Thirty-eight percent of resettlement camps still lack regular water supplies, the [Democrats’] letter said, adding that the percentage had improved little since August. Nearly a third of camps don’t have toilets. Where toilets are provided, each one is shared by an average of nearly 300 people.

“The shelter installations in which displaced Haitians live are progressively deteriorating,” the members of Congress wrote. The lawmakers urged Clinton “to work with Haitian authorities and our international partners to ensure a speedy, short-term response.”

Associated Press writer Bradley Klapper in Washington contributed to this report.

Copyright ©2011 Associated Press. All rights reserved. Reprinted here for educational purposes only. The information contained in this AP news report may not be published, broadcast, rewritten, or redistributed without the prior written authority of the Associated Press.  Visit for the original post.



  • Michel Martelly has been heralded as a pioneer of a unique brand of kompas music, a style of Haitian dance music sung in Haitian Creole language.
  • Martelly, a keyboardist and the self-proclaimed President of Compas, popularized a nouvelle génération, or "new generation" style, of smaller bands with few members that relied predominantly on synthesizers and electronic instruments to reproduce a fuller sound.
  • Martelly's and Sweet Micky's live performances and recordings are sometimes laced with "burlesque" and humorous sociopolitical commentaries and satires.
  • Outlandish and outspoken, the Sweet Micky Caricature has been known to drink publicly while performing in wigs, costumes, and Scottish kilts, and occasionally remove his own attire while performing.
  • While arguably the most recognized and applauded musician and public personality in Haiti, Martelly's performance style has sometimes ignited controversy throughout Haitian communities.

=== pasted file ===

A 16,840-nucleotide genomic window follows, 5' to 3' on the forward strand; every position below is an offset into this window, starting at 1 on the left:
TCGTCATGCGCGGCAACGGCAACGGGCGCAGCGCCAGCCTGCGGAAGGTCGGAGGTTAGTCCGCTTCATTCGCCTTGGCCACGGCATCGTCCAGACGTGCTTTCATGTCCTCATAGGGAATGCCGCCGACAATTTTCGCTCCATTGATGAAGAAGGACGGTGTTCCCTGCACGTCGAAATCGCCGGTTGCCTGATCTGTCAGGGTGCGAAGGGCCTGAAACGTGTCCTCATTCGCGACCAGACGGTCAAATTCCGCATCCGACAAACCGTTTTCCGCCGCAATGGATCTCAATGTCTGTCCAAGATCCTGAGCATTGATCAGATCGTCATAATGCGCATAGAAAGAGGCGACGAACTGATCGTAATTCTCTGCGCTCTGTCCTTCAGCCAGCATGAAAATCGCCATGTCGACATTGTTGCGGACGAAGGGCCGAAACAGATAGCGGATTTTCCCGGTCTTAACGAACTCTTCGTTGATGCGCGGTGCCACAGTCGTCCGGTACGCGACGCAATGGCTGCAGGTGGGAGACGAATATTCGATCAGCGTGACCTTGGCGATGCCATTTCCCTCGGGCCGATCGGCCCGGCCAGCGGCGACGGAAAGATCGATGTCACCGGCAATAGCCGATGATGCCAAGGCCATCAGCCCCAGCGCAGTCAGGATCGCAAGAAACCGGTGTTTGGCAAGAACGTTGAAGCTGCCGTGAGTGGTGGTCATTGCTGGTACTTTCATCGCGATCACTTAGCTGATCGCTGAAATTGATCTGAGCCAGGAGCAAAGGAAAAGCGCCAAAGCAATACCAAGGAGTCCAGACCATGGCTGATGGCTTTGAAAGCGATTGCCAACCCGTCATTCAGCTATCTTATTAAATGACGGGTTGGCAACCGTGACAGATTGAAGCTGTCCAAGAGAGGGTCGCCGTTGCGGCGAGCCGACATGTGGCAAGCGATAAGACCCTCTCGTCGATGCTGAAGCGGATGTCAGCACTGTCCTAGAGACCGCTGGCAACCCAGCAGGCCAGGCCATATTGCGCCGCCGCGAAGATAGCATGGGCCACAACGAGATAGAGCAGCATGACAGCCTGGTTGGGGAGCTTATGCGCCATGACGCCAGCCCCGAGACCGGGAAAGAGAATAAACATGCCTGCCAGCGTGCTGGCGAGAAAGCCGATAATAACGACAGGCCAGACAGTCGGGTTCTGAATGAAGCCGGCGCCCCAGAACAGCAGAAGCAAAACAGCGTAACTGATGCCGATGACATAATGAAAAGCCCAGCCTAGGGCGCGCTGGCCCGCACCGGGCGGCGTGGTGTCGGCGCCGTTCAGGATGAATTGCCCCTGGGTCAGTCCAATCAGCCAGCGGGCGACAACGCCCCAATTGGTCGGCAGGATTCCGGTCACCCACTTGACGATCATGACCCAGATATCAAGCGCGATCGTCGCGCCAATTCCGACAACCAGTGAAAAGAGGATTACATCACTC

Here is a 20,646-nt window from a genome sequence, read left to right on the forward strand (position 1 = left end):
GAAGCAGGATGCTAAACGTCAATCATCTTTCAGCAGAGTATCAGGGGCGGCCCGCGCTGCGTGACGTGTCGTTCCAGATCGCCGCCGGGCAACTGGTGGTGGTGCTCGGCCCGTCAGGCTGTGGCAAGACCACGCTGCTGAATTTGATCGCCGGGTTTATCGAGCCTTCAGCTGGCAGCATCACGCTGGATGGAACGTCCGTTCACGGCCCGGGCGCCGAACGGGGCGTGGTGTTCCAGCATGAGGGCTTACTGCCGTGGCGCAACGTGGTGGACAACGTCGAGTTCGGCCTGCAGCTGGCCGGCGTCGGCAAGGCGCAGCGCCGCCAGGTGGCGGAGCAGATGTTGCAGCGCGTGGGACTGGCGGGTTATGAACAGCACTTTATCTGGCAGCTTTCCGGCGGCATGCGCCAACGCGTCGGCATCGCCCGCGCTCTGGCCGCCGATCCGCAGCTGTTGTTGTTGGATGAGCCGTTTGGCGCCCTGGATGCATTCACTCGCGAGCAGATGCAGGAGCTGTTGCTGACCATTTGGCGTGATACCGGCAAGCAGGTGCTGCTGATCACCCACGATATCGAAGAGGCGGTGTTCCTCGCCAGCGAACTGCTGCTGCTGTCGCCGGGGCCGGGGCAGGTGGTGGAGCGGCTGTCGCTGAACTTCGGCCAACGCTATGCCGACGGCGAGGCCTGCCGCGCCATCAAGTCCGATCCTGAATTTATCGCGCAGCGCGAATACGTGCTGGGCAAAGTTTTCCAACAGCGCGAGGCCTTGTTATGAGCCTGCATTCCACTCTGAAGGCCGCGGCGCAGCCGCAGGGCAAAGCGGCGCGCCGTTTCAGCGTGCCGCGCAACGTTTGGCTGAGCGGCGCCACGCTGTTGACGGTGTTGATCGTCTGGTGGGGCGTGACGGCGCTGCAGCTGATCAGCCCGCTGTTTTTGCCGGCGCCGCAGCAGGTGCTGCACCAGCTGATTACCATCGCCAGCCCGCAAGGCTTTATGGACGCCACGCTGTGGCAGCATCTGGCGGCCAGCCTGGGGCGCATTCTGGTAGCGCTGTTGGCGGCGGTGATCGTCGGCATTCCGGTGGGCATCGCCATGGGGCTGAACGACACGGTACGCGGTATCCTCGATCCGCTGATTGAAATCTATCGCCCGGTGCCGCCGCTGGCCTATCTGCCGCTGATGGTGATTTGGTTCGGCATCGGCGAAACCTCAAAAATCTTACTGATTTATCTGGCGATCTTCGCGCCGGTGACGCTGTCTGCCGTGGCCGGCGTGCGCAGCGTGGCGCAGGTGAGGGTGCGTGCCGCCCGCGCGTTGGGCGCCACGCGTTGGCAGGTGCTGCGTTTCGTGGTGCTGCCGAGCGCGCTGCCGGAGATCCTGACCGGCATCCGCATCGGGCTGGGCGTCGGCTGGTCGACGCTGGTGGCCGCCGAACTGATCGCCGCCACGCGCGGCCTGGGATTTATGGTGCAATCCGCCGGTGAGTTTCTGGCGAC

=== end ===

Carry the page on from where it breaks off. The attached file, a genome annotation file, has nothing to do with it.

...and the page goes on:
• After completing his high school at the Saint-Louis de Gonzague, he tried a career in engineering, however, his musical talent and his entertainer's skills took over his professional life so he became a popular recording artist and entertainer. (from wikipedia)

HAITI: (from a 2010 wikipedia entry)

  • On January 12, 2010, a 7.0 magnitude earthquake struck Haiti and devastated the capital city, Port-au-Prince.  It was the country's most severe earthquake in over 200 years.
  • Widespread damage resulted from the quake. The capital city was devastated.  The Presidential palace, Parliament and many other important structures were destroyed, along with countless homes and businesses, leaving many homeless.
  • On February 10th, the Haitian government gave a confirmed death toll of 230,000.
  • International aid flowed in but was hampered by damaged infrastructure: the main port was damaged beyond immediate use, the one local airport was of limited capacity and border crossings with the Dominican Republic were distant and crowded.
  • As many as one million Haitians were left homeless.
  • Haiti will need to be completely rebuilt from the ground up, according to a journalist, as "[e]ven in good times, Haiti is an economic wreck, balancing precariously on the razor's edge of calamity."